"Speech & Debate" - Stray Cat Theatre
Jannesse Davidson is a wonderful comedic actor with amazingly subtle glances and glares, plus the impeccable timing necessary to milk the most out of any laugh line. Watching her in “Speech & Debate,” the latest Stray Cat Theatre production, will leave you rolling in the aisles with delighted glee as she makes this wryly comic look at three politically astute but unpopular high school students a laugh riot.
She plays Diwata, an opinionated student but, as good as Davidson is, she’s not the only cast member to deliver rich comic portrayals. The other two actors who play fellow students, nerdy Nathaniel Dobson as an officious school newspaper reporter Solomon, and Eric Boudreau as an effeminate and very out-of-the-closest gay Howie keeps pace with Davidson’s high level of comic delivery.
"Meet Me in St. Louis" - Broadway Palm Dinner Theatre
It’s the carefree days of 1903 in St. Louis as the Smith Family awaits the coming World’s Fair. This is the setting of “Meet Me in St. Louis,” the Broadway Palm Dinner Theatre’s charming stage version of the popular 1944 Judy Garland film.
Three Broadway Shows
That’s a “Rock of Ages” musical excerpt, one of three disappointing Broadway musicals I saw in October along with the lackluster “Hair” and “West Side Story” revivals.
"The 25th Annual Putnam County Spelling Bee" - Phoenix Theatre
Phoenix Theatre is on a roll. Not only was PT’s season opener a smashing staging of “Curtains,” but the troupe’s second show outshines Broadway’s to turn “The 25th Annual Putnam County Spelling Bee” into a laugh-filled delight. Broadway’s version seemed conceived and the cast wasn’t as effective as the local performers in playing nerdy young students.
"The Little Dog Laughed" - Nearly Naked Theatre
In New York, “The Little Dog Laughed,” Douglas Carter Beane’s funny coming out comedy, was hysterical. In the show’s local premiere, Nearly Naked Theatre’s sharp staging and a strong cast let the comedy explode hilariously. Damon Dering’s staging captures the play’s biting wit and the excellent actors play their interesting roles with rich style, subtle finesse, and amazing depth.
"George Is Dead" - Arizona Theatre Company
Elaine May had a successful comedy career but based on “George Is Dead” she’s lost it. The contrived play has a ridiculous plot, one dimensional characters, and violates every theater rule that create successful comedies. Her sophomoric direction further drags the play down, and May litters it with asinine and predictable one liners. The deadly play fell with a deafening thud opening night.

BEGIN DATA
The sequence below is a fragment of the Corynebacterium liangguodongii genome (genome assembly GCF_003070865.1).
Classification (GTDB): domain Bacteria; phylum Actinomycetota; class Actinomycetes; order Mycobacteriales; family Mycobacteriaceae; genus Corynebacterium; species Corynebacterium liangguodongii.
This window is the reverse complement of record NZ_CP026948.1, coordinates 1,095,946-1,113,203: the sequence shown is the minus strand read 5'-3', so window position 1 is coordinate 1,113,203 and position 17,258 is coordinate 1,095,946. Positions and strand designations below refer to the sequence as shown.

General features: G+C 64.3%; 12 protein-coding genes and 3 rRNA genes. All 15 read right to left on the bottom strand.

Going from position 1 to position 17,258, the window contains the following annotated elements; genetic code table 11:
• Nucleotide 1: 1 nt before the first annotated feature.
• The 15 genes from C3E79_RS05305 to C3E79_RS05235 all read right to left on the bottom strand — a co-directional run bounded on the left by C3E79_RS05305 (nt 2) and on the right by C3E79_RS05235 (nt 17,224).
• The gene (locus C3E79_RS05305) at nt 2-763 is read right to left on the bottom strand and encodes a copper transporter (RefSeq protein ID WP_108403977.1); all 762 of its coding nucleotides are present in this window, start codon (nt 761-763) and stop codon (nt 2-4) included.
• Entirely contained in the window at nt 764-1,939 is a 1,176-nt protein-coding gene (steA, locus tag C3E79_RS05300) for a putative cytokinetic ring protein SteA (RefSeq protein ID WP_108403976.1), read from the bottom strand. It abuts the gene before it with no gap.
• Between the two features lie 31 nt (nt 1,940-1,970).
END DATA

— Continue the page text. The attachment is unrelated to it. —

There’s more blame than May’s miserable play and a mediocre cast. How could Arizona Theatre Company’s artistic staff place this sad excuse for a play on its season? An esteemed regional theater, it appears ATC sold out to May’s name and star Marlo Thomas hoping for a cash cow.
"Fools" - Arizona Jewish Theatre Company
There’s nothing wrong with laughing at on stage comic antics and Neil Simon’s silly “Fools” accomplishes just that. Arizona Jewish Theatre Company mounts a funny production ably staged by Ben Tyler with just the right comic emphasis and with a wacky cast that delivers the show’s double-entendre humor with the necessary hilarious slant.
"The Phantom of the Opera" - ASU Gammage
Many listeners will be surprised by this “Phantom of the Opera” review. Past reviews raved about it but times change, new shows evolve, and older shows and their original productions don’t always survive the test of time.
The current “Phantom” is in decent shape duplicating a now 23 year-old musical. The spectacular effects, lush costumes, elaborate scenery, and that dangling chandelier remain. But Harold Prince’s staging suffers compared to newer musicals. Originally, “Phantom” was a crisp, snappy production that moved like a well-oiled machine. It marched quickly between the lushly melodic songs and the elementary plot. Now, the show plods while the special effects and lengthy songs have become unnecessary padding.
Four Broadway Shows
Broadway is surviving the current economic crisis and the seven shows I attended recently were all packed. In this first part of a two part series, I will talk about Broadway’s best including the musical “Next to Normal,” the comedy “God of Carnage,” Tracy Letts' new comedy/drama “Superior Donuts,” and the off-Broadway musical spoof “The Toxic Avenger.”
"Boom" - Actors Theatre
You are not apt to see such a bizarre and whacked out play as “Boom,” the new Actors Theatre production. But the play is thoroughly entertaining and, under the hilarity, Peter Sinn Nachtrieb’s play has some startling truths about evolution and addresses what life is all about. Nachtrieb, a San Francisco playwright, completed an odd double college major of theater and biology that he pairs brilliantly in “Boom.”
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